MALI: Government Against Female Circumcision
UN Humanitarian Affairs (Dr. Claudia R. Wintoch)
January 11, 2004



MALI: Government moves softly against female circumcision

BAMAKO, 31 December (IRIN) - The government of Mali has agreed to take firm but low profile action to counter the widespread practise of female circumcision, otherwise known as female genital mutilation (FMG).

Nine out of 10 girls in this poor West African country suffer the total or partial removal of their clitoris before or shortly after they reach puberty in a ceremony that has formed part of social life for centuries.

Given the popularity of this custom among Mali's 12 million people, the government has not so far come forward with a law to ban the practise, even though it can lead to serious health problems, some immediate and others which occur later at childbirth.

However, the government-backed National Programme against Excision and the United Nations Children's Fund (UNICEF) held a meeting in Bamako with religious and civil society leaders last week to review progress in combatting the practise and develop new strategies.

The participants recommended that training about how to combat FMG be incorporated into the government training programmes for teachers and nurses. They also called for a national summit meeting be held to publicly debate the problem of female circumcision.

The participants also agreed to draft a brochure about FMG in Arabic to take the message to the Muslim religious community.

Several representatives of Muslim youth organisations pointed out that although Mali is overwhelmingly Islamic country, there is nothing in Koranic law that calls for FMG.

Alhaji Kadi Drame, a representative of the Islamic Action association said: "Islam does not mention is just a customary practice."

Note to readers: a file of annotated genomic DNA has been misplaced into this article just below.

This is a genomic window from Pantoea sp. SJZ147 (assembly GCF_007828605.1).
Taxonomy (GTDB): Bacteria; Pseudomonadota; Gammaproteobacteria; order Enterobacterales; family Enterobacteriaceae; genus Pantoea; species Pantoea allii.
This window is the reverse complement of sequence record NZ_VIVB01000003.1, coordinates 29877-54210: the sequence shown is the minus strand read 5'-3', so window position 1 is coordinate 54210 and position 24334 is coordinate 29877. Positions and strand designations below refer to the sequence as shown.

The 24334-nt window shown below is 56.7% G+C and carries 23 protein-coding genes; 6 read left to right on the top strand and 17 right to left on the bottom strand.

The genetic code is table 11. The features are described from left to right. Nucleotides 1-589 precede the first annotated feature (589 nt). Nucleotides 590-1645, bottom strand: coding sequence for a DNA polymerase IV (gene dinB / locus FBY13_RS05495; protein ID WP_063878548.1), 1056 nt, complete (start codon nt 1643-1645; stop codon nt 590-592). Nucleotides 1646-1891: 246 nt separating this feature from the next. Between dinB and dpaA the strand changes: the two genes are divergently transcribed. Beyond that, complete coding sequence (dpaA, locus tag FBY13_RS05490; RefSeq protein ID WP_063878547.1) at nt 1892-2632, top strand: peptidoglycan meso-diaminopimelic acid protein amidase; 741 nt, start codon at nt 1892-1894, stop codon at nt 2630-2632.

He pointed out that FMG was not practised in neighbouring Mauritania, or indeed in other devoutly Muslim countries such as Saudi Arabia and Iran.

Several women representing non-governmental organisations protested that many Muslim clerics in Mali openly endorsed FMG. But Drame said they were doing so out of ignorance.

This debate gave rise to the suggestion that a brochure about FMG be produced in Arabic to raise awareness among the Islamic religious community.

According to a demographic and health survey called EDS II, 92 percent of Mali's female population have undergone FGM. It is most widely practiced in the south of the country, much less so by the nomadic Sohrhai, Tuareg and Moorish peoples of the desert north.

In Mali, it is an honour for older women to be called upon to circumcize a young girl and many are practised at performing the operation.

Others have turned female circumcision into a business, charging up to US$5 per girl.

According to Kadiatou Ly Diallo, a UNICEF protection officer in Mali, parents circumcise their daughters in the belief that it will suppress their sexual desires and help preserve their virginity.

Widely practied throughout Africa, FGM is the partial or total removal of external female genital organs whether for cultural, religous or other non-medical reasons.

According to the World Health Organization, this painful practice has grave immediate and long term health consequences. These include tetanus infection, the formation of cysts and abcesses, painful sexual intercourse and difficulty during childbirth, urine retention, heavy bleeding, sterility and psycho-sexual and psychological trauma.

The use of improperly sterilised blades can also lead to the spread of HIV/AIDS.

About two million young girls, between 4 and 12 years old, are circumcised each year, according to WHO.

Ask of Me, and I will make the nations your inheritance. (Ps 2:8)

Dr. Claudia R. Wintoch
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